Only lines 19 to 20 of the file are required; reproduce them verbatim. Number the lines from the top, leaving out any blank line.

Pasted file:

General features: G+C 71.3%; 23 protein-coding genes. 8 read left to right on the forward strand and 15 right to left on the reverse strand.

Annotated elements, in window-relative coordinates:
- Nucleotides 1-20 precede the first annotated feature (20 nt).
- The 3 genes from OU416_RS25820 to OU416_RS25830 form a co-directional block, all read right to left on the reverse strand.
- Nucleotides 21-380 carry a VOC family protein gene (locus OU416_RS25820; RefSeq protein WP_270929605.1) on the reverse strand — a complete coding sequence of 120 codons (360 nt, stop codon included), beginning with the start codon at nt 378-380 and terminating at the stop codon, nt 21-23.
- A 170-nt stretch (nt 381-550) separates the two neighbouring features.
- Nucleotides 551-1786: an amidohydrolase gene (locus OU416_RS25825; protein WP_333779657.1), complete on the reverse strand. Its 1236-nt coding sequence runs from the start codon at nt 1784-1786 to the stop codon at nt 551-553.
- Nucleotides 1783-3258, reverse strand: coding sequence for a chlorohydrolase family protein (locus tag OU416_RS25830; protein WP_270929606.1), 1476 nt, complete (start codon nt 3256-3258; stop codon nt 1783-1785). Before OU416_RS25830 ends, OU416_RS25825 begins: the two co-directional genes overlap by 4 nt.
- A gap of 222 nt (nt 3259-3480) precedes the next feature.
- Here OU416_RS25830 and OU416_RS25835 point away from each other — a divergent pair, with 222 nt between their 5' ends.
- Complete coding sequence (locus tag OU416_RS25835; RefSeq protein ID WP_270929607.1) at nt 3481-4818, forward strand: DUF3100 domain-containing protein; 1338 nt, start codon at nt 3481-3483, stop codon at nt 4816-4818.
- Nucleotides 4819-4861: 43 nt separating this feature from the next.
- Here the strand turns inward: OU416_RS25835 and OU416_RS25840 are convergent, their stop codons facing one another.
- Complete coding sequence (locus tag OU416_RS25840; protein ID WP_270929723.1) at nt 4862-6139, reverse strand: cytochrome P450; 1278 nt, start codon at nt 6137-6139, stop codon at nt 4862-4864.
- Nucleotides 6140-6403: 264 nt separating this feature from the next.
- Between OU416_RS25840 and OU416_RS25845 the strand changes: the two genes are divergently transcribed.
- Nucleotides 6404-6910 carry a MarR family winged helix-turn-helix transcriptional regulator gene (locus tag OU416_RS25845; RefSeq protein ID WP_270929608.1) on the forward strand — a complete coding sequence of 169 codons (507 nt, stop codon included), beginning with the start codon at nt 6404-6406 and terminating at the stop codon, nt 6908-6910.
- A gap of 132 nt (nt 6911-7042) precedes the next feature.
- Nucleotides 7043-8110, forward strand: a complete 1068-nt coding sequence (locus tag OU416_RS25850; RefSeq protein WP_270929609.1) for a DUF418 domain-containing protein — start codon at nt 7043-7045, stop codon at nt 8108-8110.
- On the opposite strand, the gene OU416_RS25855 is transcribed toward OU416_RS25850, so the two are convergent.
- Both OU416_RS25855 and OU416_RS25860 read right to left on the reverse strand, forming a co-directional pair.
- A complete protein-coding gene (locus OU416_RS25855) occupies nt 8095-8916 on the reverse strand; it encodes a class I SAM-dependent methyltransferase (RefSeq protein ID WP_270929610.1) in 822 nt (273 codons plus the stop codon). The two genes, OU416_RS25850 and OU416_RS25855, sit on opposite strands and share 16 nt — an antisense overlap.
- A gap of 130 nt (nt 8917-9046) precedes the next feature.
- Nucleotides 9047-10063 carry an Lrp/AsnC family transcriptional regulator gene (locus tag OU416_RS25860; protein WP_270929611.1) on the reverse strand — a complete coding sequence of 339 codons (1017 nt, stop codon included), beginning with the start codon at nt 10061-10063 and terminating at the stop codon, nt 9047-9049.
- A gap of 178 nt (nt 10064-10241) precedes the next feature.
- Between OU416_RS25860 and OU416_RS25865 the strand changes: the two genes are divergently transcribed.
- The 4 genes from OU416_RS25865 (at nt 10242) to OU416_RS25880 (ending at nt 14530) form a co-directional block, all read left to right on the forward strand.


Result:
- Nucleotides 7043-8110, forward strand: a complete 1068-nt coding sequence (locus tag OU416_RS25850; RefSeq protein WP_270929609.1) for a DUF418 domain-containing protein — start codon at nt 7043-7045, stop codon at nt 8108-8110.
- On the opposite strand, the gene OU416_RS25855 is transcribed toward OU416_RS25850, so the two are convergent.